The runway will rise from the ashes for the long awaited 12th annual Green is the New Black (GITNB). The 2020 version of “Mirror Mirror” was abruptly canceled on the eve of opening night when COVID-19 cases proliferated across the state and people took refuge inside their homes.
Fast forward three years, the inception of “Mirror Mirror” would still recognize its reflection, yet transformed.
“I would say that the skeleton of the 2020 show is the same,” Amy Kimberly, founder and director of GITNB, told The Sopris Sun. “It’s amazing that we are here [three years later],” she continued. “And, It’s also somewhat of a gift to have already created something and be able to delve in just a little deeper.”
As its moniker infers, GITNB is rooted in environmental preservation.
“It’s surprising how many popular and mainstream designers are slow in committing to sustainability, but it is creeping into the fashion industry in a good way,” Kimberly is quoted in a recent press release. “Lucky for us, we have many talented designers in this valley, and state, who are devoted to upcycle and reuse for their lines, and it’s exciting to see what they create.”
Annabelle Stableford strikes a pose during a fashion rehearsal. Photo by Will Sardinsky
Some of this year’s younger participants have grown up admiring the creativity of their mentors and now embrace the opportunity to work alongside them.
Growing up, Annabelle Stableford and her brother, Sam, took advantage of the creative opportunities offered for youth in Carbondale. Sam, 15, always loved to dance and found himself busting moves with Cirque du Sopris from the age of 7 — even participating in the youth troupe’s very own fashion show.
Sam noted that it was Kimberly who suggested that he graduate early into the adult fashion show. The audience will see Sam dancing — of course — and walking in “The Emperor’s New Clothes” fashion line.
“I’m really excited to be a part of this line,” Sam stated. “It’s dance, it’s sass, it’s everything I love to do.”
Sam also teaches a kids’ hip-hop dancing class through Dance Initiative, alongside his fellow Roaring Fork High School student Ava Montemayor.
“I’m hoping I can take it [dance] further into the future, but what comes will come,” Sam modestly stated.
Annabelle, 17, is nearing the end of her junior year, also at Roaring Fork. In 2019, she performed during Sopris Soarer’s pre-show to the fashion show and was set to do so again in 2020. This year, Kimberly figured it was time for Anabelle to level up as well. She will walk in three fashion lines and dance alongside her brother.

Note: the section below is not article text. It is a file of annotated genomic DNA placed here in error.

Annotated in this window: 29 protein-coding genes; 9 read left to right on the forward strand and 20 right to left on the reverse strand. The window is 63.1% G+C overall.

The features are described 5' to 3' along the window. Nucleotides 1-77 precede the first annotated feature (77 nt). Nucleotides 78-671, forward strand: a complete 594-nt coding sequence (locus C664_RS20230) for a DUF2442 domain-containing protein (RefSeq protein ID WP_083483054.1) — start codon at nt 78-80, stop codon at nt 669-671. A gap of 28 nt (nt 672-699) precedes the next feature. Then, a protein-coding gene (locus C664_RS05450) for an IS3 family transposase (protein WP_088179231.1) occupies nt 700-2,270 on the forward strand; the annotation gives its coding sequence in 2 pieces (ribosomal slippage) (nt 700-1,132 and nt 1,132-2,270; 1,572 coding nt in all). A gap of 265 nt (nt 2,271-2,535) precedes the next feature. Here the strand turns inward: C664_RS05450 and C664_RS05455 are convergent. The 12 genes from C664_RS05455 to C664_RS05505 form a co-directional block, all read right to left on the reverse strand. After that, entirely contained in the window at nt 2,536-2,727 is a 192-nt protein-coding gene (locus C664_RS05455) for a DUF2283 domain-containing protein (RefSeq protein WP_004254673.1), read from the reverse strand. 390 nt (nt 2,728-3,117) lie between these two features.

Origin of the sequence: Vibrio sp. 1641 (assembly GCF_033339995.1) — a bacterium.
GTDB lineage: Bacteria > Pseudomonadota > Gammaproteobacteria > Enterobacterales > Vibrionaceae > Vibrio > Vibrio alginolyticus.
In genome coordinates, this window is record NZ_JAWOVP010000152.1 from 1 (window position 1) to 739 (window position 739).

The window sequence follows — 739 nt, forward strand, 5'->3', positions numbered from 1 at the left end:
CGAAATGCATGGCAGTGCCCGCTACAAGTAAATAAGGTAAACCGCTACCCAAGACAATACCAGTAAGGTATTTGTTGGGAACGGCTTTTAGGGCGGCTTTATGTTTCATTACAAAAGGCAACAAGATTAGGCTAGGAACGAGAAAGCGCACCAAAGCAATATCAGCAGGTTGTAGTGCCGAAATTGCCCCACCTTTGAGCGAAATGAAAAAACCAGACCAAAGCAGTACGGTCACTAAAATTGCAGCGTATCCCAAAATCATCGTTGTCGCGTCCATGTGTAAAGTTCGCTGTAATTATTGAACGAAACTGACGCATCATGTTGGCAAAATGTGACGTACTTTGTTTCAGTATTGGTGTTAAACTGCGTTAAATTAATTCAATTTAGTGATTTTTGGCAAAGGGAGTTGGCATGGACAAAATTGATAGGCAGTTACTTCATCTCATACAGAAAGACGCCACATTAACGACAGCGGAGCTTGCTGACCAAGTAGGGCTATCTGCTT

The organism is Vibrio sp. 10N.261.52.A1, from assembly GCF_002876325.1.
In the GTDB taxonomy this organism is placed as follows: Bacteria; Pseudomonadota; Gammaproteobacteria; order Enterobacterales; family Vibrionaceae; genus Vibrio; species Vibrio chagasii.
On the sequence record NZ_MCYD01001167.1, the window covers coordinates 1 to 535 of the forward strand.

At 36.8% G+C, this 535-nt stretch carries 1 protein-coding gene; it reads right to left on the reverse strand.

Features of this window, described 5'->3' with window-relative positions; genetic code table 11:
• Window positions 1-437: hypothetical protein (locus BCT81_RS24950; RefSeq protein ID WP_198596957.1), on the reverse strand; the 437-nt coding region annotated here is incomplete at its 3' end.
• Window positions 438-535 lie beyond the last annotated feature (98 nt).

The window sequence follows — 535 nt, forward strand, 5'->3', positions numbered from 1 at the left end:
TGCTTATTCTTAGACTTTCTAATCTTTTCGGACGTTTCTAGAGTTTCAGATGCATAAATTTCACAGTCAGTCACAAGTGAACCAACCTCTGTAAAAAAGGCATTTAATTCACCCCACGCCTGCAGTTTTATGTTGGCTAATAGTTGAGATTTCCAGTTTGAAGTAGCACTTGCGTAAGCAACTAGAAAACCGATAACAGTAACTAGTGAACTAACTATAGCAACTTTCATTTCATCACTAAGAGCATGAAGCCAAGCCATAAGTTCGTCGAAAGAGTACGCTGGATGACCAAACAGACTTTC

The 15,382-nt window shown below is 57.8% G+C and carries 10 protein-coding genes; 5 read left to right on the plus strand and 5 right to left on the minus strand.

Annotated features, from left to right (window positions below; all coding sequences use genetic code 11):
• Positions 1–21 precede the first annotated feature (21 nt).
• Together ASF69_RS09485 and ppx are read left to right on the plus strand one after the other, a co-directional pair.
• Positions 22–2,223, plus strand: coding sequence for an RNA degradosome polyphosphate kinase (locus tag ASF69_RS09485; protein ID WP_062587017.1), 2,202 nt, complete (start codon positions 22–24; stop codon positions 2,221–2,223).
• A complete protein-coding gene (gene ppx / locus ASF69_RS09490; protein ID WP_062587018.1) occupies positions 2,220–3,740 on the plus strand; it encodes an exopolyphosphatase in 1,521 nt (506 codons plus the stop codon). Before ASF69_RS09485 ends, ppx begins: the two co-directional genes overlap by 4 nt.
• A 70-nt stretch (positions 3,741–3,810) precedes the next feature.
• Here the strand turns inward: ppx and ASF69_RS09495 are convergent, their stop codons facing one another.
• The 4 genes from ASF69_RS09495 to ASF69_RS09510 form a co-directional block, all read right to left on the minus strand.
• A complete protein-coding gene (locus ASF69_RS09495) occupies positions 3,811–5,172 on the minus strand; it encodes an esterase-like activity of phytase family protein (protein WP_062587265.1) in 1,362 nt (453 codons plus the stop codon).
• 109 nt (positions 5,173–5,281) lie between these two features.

Back in elementary school, Annabelle designed junior fashion lines for Cirque du Sopris. “That was a brief two or three year period,” she said, describing her fashion creations as “kind of interesting.”
“One was kind of a short ‘skort’ thing — shorts with this long, flowing, white tail fabric,” and a layered gold-trim blouse, she explained. She recalled wearing the look to school to test the design among her peers.
Approaching adolescence, Annabelle gravitated toward aerial performance with Sopris Soarers. You also may have seen her flying through the air during a First Friday event.
She praised her longtime mentor, Carrie Vickers, as well as Stacey Everson, who founded Sopris Soarers. Vickers regularly performs in GITNB, and Annabelle said it’s amazing to share a stage with someone she’s always looked up to.
Chloe Brand (Cooper) graduated from Roaring Fork in 2016, then went off to fashion design school at Pratt Institute in New York.
“I was super lucky to grow up in Carbondale and experience its art scene,” Brand said.
Even back in high school, Brand was provided the opportunity to show off her designs in GITNB. And, because she comes from a nautically-inclined family, her earlier designs were known for incorporating torn pieces from sails.
For this year’s GITNB, Brand is reviving a line that was originally intended for her senior thesis project but never made it down the runway due to the pandemic — that is, until now.
“I have pulled a half-finished collection out of the dusty old bins and am shooting for my ‘full-circle moment,’” the designer explained. “I’m adding some new pieces, mixing up some looks and trying to finish up what I have, closing this New York chapter in a way.”
While fashion school often pushed the use of processed materials, Brand’s designs continue to honor the ecological element of GITNB, incorporating upcycled and recycled materials.
This year’s line mostly consists of knitted work. Brand uses a “fully finished” approach where she knits “each piece exactly to the shape it needs to be, so you don’t end up with any waste.” She added that about 50% of the yarn is reclaimed.
Brand recently launched her own online store, www.chloecoopercreative.com
“I’d like to give a big thank you to Carbondale, especially Amy [Kimberly] and Laura [Stover], for supporting me and believing in me since I was 14; and letting me do this and figure it all out with them,” Brand concluded.
“Mirror Mirror” opens Thursday, March 9 at the Carbondale Recreation Center and continues through March 11. Tickets are all sold out at this time.
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